Dave called the chapel and President Walter Bingham, the Branch President came and took the children home. The doctors told Dave that I had had a heart attack, a coronary thrombosis. They also told him that the first crises would pass in 24 hours. I was in an oxygen tent. If I survived the first 24 hours, the next crises would be 72 hours. If I passed that I would probably survive.

An unusual dream came to me during this crucial time. I dreamed I saw my mother in an old-time buggy. She seemed to be very happy and was going someplace singing. I didn’t know just where it was she was going, but she was singing. I wanted very much to go with her and held out my arms to her. She told me that I wasn’t ready to come and that I was needed at home. I remember being very disappointed because I had to stay behind. Shortly after this dream I passed the 72 hour crises and was on my way to recovery.

Ralph and Clayton had been working in Montana at the time of this attack, and I asked Dave not to send for them, but of course he did. They came home as fast as they could. Dave also contacted my sister Melva and she came up for a few days to help out at home. Elder Delbert L. Stapley was in Eureka attending a district conference while I was still in the hospital so Dave arranged for him to come and give me a blessing. I appreciated this very much.

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History: Lillian Alcorn

Their beliefs of the life after death were so much different than ours, that it was a real testimony to the family and myself when we saw how distraught this other family was. As far as they knew this was it, the end. But we knew that someday we could see our son again. We received word in December that David had been killed and as soon as they could they would send his body home. We were all saddened by David’s death but we would prefer that to his being a prisoner and going through some of the experiences that we had heard that our prisoner were going through.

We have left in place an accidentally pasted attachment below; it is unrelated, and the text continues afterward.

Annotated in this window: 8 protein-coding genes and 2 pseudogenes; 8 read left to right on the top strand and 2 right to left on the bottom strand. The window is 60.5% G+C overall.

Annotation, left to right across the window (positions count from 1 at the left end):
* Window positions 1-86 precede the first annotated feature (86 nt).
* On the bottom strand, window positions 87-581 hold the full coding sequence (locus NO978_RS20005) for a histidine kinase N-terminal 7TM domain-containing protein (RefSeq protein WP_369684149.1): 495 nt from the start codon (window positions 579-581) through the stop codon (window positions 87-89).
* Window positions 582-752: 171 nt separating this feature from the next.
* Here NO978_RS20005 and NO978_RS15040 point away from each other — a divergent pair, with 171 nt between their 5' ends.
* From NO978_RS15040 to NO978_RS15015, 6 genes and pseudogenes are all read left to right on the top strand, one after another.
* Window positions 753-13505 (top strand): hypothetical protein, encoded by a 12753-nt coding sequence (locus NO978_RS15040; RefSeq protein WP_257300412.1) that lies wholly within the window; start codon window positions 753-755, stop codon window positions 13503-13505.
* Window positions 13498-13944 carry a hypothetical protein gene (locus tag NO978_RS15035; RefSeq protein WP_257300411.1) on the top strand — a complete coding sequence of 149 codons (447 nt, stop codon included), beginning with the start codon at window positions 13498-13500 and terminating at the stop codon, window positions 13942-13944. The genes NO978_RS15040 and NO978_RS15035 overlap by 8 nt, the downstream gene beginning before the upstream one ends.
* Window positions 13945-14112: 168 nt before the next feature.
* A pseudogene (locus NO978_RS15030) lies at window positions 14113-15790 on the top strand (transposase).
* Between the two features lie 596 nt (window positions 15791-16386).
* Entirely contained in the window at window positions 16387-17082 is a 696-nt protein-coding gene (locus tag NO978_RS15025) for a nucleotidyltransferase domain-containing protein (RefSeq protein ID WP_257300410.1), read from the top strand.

The children all enjoyed school in Gridley. Grant started kindergarten in Gridley the last year we were there, in the fall of 1950. The children all learned to like Gridley and had many friends and enjoyed their associations. Hugh had a paper route part of the time we were there, and Clayton worked on a dairy farm for a neighbor. We were able to have a garden here and I enjoyed that very much. I also had some chickens here and it just seemed more like home.

The boys were active in the Future Farmers of America organization in school and had projects of chickens and pigs at home. Douglas had the chickens and Clayton had the pigs. One Saturday afternoon, the boys had all gone to the movie except Grant and Hugh. Clayton’s pig was due to have a litter anytime and it happened while the boys were at the show and Dave was at work. I took Hugh into town and sent him into the theater to get the boys. When he found them they were in the middle of the row and Hugh couldn’t get to them so he said in a loud whisper, “Clayton, Clayton, come quick, your pig is having chickens!” Needless to say this brought down the house as all the people around the boys heard Hugh’s excited declaration and had a good laugh.

27 September 1950 was a day of mixed emotions for me. I received word that Grace had given birth to another lovely little girl the named Donna Diane; and we also received word that my father, Clark Alcorn had died (27 September) in Idaho, and they were having his funeral 3 October 1950. We wanted to go to the funeral, but we couldn’t decide whether or not to take the family. Dave remembered that at his Dad’s funeral, he was the only one without his family, so we decided to take the children and go to Harlem. We made arrangements to leave and had a safe trip. It was good to see many of our relatives and friends again, and all of my brothers and sister were together again for the first time in a long while. Even Verl was able to make it. It was a reunion, saddened only by the purpose.

Dave’s employers had both been drafted back into the Armed Services, and so his job was gone and in looking for the other work, we found that it was scarce around Gridley. So Dave went to Eureka, where his brothers Walter and Emerson lived, and found work there. He worked in Eureka the winter of 1950-51 and into the spring. Then I went over to see if we could find a house and move our family there. We looked at several, but we hadn’t decided on one when I had to go back to Gridley. When school was out, we knew we would have to make a decision on a house and we finally bought one located at 4217 Little Fairfield St in Eureka.

The children said their farewells again to many friends they had made and we picked up after selling our house in Gridley and made another move. We all liked Eureka, except for the undependable weather. Adjusting wasn’t too hard as Dave had been there for over six months and he knew the people in the branch quite well. We also had relatives there for the children to enjoy.